Removing physical barriers in America’s polling places

Blog 10, May 2022

Physical access to U.S. polling places is something most of us take for granted. But voters with physical challenges face real obstacles that can make it difficult for them to vote in person – or even prevent it. Local elections officials often close polling places if they do not meet ADA requirements, creating even more challenges for voters with disabilities.

We have an opportunity to promote a solution: automatic doors. They can help enable safe and independent access to in-person voting sites for those who are physically disabled.

Because the right to vote lies at the heart of our democracy, the National Institute of Standards and Technology (NIST) recently released a special publication addressing voting access for citizens with disabilities. Informed by advocacy groups and voters with disabilities who have experienced difficulties voting in a private and independent manner, the report offers recommendations for removing barriers.

Among the barriers called out are doorways that are too narrow for wheelchairs and doors that are too heavy to be opened by voters with disabilities. Automatic doors are a safe and effective solution for both.

As noted in the NIST report, polling locations across the country vary in their physical accessibility. Said one manual wheelchair user, “Even in 2021, my assigned precinct is inaccessible for me.” Even the local elementary school where I vote has heavy metal doors that can create an often insurmountable barrier for some voters with disabilities. While personnel are available to help, many people with disabilities prefer to act independently. Waiting for someone to open a door is counter to that desire for independence.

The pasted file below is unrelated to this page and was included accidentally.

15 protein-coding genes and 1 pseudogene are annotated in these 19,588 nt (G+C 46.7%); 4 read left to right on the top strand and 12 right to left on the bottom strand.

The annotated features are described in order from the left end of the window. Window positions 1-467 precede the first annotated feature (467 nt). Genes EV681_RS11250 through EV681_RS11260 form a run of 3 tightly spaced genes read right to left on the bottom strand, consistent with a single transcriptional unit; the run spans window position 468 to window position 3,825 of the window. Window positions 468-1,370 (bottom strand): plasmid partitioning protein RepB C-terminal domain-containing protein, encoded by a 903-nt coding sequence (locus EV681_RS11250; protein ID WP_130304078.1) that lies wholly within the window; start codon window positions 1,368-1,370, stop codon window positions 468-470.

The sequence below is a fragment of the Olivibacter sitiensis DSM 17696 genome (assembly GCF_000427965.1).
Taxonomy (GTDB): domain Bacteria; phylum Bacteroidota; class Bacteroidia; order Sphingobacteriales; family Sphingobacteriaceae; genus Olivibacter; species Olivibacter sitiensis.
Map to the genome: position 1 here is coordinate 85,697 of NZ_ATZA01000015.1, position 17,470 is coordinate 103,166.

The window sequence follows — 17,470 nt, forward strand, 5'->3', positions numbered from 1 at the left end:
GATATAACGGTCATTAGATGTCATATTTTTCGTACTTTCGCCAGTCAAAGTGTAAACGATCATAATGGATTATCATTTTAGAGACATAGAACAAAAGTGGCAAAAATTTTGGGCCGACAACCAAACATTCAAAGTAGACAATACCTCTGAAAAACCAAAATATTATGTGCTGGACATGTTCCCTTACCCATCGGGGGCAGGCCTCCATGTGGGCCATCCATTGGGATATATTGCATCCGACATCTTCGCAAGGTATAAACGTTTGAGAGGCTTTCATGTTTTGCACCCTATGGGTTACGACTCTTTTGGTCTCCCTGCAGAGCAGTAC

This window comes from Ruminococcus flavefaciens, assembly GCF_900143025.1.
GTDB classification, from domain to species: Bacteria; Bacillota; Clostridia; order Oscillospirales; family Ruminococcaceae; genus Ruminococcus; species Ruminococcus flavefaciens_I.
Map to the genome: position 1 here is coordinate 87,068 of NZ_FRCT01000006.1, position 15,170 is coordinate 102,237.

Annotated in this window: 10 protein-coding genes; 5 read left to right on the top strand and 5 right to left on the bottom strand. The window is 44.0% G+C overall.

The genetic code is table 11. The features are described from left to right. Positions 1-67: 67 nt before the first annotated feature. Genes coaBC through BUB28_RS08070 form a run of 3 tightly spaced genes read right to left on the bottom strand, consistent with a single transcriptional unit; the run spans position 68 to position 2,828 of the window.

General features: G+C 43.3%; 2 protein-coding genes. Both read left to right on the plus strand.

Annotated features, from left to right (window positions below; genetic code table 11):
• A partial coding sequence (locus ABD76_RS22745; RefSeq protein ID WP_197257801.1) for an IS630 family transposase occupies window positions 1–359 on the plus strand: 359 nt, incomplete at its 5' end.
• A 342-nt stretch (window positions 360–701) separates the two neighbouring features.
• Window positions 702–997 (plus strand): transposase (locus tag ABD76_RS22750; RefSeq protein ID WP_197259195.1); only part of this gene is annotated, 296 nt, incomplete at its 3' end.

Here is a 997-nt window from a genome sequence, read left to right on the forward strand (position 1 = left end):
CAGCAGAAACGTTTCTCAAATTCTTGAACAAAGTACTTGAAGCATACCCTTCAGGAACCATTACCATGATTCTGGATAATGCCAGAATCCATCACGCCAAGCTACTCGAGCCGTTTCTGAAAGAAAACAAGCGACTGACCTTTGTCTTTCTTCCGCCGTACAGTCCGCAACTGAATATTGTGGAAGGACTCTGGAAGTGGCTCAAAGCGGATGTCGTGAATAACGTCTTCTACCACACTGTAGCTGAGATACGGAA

Meeting with local officials can help identify polling places that would benefit from automatic doors. Some states’ websites also encourage reporting of physically inaccessible polling sites. For example, Wisconsin has an online tool they use to help identify areas of focus for future elections. Such tools take on relevance with the presidential election coming in 2024.

There is movement in congress to address physical voting accessibility. U.S. House Bill 2941 would permanently reauthorize and expand a Department of Health and Human Services grant program aimed at increasing accessibility to polling places. Tellingly, the first condition for receiving a grant is that the funds must be used “to make polling places, including the path of travel, entrances, exits, and voting areas of each polling facility, accessible to individuals with the full range of disabilities.” Again, automatic doors sound like a perfect solution.

Supporting this legislation is as easy as writing an email in favor of it to your elected representative.

Exploring opportunities to expand physical access to in-person voting is a win for everyone: good for business, good for voters with disabilities, and good for our democracy.

Further Reading:

Voters with Disabilities: Observations on Polling Place Accessibility and Related Federal Guidance

Promoting Access to Voting: Recommendations for Addressing Barriers to Private and Independent Voting for People with Disabilities

State Grants for Election Assistance for Individuals with Disabilities


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